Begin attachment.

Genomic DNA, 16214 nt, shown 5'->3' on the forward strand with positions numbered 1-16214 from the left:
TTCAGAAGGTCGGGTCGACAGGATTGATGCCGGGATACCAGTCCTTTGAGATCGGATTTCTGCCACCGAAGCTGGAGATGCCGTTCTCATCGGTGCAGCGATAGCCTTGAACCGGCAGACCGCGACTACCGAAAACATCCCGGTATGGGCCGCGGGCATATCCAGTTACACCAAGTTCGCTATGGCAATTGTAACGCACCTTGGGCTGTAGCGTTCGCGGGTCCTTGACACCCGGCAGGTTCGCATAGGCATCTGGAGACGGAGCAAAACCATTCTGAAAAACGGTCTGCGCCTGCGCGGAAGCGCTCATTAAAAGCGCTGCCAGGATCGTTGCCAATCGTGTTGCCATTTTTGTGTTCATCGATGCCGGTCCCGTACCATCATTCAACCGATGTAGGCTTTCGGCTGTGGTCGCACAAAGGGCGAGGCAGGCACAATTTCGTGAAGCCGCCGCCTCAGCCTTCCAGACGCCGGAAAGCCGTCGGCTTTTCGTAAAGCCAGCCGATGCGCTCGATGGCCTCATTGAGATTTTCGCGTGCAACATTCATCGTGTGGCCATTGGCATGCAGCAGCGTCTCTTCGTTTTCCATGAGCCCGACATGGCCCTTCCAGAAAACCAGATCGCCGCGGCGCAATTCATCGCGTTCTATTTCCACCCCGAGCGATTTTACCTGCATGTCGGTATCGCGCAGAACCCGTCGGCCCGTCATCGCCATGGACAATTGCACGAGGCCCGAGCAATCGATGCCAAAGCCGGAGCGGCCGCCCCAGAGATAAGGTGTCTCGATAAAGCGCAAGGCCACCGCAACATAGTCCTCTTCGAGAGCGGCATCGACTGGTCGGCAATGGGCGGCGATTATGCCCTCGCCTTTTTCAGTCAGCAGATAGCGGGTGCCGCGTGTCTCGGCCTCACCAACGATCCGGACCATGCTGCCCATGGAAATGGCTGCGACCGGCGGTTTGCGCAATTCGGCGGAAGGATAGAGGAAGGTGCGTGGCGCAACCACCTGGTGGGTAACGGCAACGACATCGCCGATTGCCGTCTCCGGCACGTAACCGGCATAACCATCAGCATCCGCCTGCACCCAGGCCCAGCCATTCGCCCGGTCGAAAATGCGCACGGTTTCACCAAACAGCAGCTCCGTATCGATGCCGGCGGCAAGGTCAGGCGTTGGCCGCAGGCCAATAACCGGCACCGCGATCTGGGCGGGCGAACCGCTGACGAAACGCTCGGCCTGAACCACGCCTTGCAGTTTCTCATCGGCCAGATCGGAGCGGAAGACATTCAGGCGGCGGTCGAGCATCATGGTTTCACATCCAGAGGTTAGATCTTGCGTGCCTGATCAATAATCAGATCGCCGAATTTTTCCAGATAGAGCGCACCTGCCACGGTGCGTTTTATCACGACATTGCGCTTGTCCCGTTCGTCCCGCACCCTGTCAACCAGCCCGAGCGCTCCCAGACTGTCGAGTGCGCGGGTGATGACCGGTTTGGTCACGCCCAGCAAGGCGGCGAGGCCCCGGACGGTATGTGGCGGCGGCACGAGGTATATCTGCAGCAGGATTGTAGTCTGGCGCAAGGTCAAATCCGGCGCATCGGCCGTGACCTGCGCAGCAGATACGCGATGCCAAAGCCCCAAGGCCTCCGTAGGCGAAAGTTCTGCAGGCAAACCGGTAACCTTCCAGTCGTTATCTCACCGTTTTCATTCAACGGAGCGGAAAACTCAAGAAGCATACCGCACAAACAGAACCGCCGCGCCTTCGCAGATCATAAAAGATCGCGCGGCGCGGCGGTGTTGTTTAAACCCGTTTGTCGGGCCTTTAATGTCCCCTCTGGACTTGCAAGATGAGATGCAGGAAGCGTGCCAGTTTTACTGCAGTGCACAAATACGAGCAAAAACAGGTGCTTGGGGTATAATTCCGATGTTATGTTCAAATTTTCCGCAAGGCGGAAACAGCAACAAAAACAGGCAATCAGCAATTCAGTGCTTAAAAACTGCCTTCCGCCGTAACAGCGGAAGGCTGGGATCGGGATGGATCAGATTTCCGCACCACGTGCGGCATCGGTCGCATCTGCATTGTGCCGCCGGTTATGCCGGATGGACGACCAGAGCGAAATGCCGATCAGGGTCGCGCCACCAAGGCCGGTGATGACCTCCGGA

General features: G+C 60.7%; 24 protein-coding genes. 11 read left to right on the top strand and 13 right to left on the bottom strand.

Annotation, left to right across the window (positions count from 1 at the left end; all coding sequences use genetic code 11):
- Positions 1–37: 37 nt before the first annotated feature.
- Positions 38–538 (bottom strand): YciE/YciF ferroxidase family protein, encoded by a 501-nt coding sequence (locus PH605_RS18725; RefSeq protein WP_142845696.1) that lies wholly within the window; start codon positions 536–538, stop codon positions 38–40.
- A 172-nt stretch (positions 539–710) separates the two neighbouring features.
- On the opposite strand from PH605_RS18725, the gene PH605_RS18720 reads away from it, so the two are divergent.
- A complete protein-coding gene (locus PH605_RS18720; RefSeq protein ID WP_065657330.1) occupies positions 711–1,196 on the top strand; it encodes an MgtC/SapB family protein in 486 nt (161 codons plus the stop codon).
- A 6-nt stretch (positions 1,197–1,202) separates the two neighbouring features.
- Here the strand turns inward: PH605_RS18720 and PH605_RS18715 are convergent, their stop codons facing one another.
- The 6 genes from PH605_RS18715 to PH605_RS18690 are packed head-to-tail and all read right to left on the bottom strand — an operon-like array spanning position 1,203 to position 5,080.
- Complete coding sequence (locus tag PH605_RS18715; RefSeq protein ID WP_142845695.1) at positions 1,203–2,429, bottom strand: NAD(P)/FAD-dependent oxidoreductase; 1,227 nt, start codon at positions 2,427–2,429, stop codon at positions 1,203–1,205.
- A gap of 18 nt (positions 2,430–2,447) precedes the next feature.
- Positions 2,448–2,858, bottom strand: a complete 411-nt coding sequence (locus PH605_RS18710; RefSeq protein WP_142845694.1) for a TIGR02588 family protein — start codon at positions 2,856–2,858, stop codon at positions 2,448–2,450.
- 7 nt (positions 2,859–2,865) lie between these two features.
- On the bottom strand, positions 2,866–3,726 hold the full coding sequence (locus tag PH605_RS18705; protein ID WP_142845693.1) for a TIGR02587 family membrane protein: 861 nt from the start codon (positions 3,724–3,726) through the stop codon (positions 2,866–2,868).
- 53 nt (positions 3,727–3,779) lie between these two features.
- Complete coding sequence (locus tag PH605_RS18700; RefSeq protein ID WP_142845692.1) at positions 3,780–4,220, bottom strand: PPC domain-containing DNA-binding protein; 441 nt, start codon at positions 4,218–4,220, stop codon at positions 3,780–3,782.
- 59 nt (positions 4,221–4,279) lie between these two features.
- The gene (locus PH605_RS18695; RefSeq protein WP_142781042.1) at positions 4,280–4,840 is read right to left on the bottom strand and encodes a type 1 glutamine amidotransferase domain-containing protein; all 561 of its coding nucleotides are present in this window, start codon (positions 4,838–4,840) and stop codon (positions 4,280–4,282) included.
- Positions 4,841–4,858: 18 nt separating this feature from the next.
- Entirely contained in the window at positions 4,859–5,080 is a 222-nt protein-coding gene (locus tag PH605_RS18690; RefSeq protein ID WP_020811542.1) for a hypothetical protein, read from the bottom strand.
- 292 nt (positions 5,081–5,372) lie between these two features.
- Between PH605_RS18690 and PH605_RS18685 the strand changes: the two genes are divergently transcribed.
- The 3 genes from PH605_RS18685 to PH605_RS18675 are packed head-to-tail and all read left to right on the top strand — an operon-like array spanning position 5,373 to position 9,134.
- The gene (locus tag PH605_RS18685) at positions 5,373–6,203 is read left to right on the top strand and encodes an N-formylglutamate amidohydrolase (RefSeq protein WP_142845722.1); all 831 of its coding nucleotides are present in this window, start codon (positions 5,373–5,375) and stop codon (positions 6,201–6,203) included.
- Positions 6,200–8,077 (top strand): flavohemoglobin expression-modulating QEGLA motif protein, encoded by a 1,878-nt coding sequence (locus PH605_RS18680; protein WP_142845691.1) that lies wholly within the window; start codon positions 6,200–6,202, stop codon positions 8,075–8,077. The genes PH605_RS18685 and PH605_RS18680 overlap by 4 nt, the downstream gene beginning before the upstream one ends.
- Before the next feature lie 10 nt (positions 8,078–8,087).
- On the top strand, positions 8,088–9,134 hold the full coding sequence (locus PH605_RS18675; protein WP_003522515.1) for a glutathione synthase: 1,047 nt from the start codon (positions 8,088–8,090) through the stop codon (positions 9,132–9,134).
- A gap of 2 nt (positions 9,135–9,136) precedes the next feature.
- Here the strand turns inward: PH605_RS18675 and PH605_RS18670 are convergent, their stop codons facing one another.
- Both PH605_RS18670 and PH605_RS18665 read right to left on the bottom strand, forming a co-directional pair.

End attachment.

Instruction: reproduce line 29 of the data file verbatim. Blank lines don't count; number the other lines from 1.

- Before the next feature lie 10 nt (positions 8,078–8,087).